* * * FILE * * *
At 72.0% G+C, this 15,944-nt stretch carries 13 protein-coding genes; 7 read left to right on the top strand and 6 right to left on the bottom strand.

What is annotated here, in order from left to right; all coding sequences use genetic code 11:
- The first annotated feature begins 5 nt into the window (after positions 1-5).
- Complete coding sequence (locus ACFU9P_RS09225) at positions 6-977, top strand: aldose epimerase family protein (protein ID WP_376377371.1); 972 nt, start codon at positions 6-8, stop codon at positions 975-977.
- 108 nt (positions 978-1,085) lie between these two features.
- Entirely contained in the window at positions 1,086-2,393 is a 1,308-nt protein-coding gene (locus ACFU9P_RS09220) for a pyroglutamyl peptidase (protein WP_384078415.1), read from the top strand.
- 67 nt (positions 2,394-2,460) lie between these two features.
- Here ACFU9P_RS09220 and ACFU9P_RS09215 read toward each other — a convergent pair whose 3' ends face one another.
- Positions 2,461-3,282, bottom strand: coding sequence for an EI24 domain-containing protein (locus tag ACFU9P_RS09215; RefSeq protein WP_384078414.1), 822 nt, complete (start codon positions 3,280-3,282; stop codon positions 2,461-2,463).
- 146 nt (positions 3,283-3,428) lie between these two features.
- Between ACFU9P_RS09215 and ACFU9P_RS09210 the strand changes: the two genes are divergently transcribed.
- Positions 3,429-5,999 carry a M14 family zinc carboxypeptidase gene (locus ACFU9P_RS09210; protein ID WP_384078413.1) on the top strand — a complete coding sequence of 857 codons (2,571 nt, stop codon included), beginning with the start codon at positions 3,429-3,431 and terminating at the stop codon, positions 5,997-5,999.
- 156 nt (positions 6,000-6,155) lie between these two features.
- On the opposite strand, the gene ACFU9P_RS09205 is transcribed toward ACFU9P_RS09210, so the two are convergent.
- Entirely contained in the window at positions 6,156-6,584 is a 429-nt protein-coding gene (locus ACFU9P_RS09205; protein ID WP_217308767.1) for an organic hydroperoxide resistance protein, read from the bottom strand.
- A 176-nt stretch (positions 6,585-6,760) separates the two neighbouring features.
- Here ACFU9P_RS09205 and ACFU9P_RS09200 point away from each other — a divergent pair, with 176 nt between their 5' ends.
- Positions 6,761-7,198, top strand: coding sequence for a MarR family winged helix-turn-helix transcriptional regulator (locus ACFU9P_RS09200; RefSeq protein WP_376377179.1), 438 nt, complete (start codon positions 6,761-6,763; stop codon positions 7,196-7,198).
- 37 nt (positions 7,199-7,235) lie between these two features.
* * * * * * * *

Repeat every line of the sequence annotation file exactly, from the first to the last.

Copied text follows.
At 72.0% G+C, this 15,944-nt stretch carries 13 protein-coding genes; 7 read left to right on the top strand and 6 right to left on the bottom strand.

What is annotated here, in order from left to right; all coding sequences use genetic code 11:
- The first annotated feature begins 5 nt into the window (after positions 1-5).
- Complete coding sequence (locus ACFU9P_RS09225) at positions 6-977, top strand: aldose epimerase family protein (protein ID WP_376377371.1); 972 nt, start codon at positions 6-8, stop codon at positions 975-977.
- 108 nt (positions 978-1,085) lie between these two features.
- Entirely contained in the window at positions 1,086-2,393 is a 1,308-nt protein-coding gene (locus ACFU9P_RS09220) for a pyroglutamyl peptidase (protein WP_384078415.1), read from the top strand.
- 67 nt (positions 2,394-2,460) lie between these two features.
- Here ACFU9P_RS09220 and ACFU9P_RS09215 read toward each other — a convergent pair whose 3' ends face one another.
- Positions 2,461-3,282, bottom strand: coding sequence for an EI24 domain-containing protein (locus tag ACFU9P_RS09215; RefSeq protein WP_384078414.1), 822 nt, complete (start codon positions 3,280-3,282; stop codon positions 2,461-2,463).
- 146 nt (positions 3,283-3,428) lie between these two features.
- Between ACFU9P_RS09215 and ACFU9P_RS09210 the strand changes: the two genes are divergently transcribed.
- Positions 3,429-5,999 carry a M14 family zinc carboxypeptidase gene (locus ACFU9P_RS09210; protein ID WP_384078413.1) on the top strand — a complete coding sequence of 857 codons (2,571 nt, stop codon included), beginning with the start codon at positions 3,429-3,431 and terminating at the stop codon, positions 5,997-5,999.
- 156 nt (positions 6,000-6,155) lie between these two features.
- On the opposite strand, the gene ACFU9P_RS09205 is transcribed toward ACFU9P_RS09210, so the two are convergent.
- Entirely contained in the window at positions 6,156-6,584 is a 429-nt protein-coding gene (locus ACFU9P_RS09205; protein ID WP_217308767.1) for an organic hydroperoxide resistance protein, read from the bottom strand.
- A 176-nt stretch (positions 6,585-6,760) separates the two neighbouring features.
- Here ACFU9P_RS09205 and ACFU9P_RS09200 point away from each other — a divergent pair, with 176 nt between their 5' ends.
- Positions 6,761-7,198, top strand: coding sequence for a MarR family winged helix-turn-helix transcriptional regulator (locus ACFU9P_RS09200; RefSeq protein WP_376377179.1), 438 nt, complete (start codon positions 6,761-6,763; stop codon positions 7,196-7,198).
- 37 nt (positions 7,199-7,235) lie between these two features.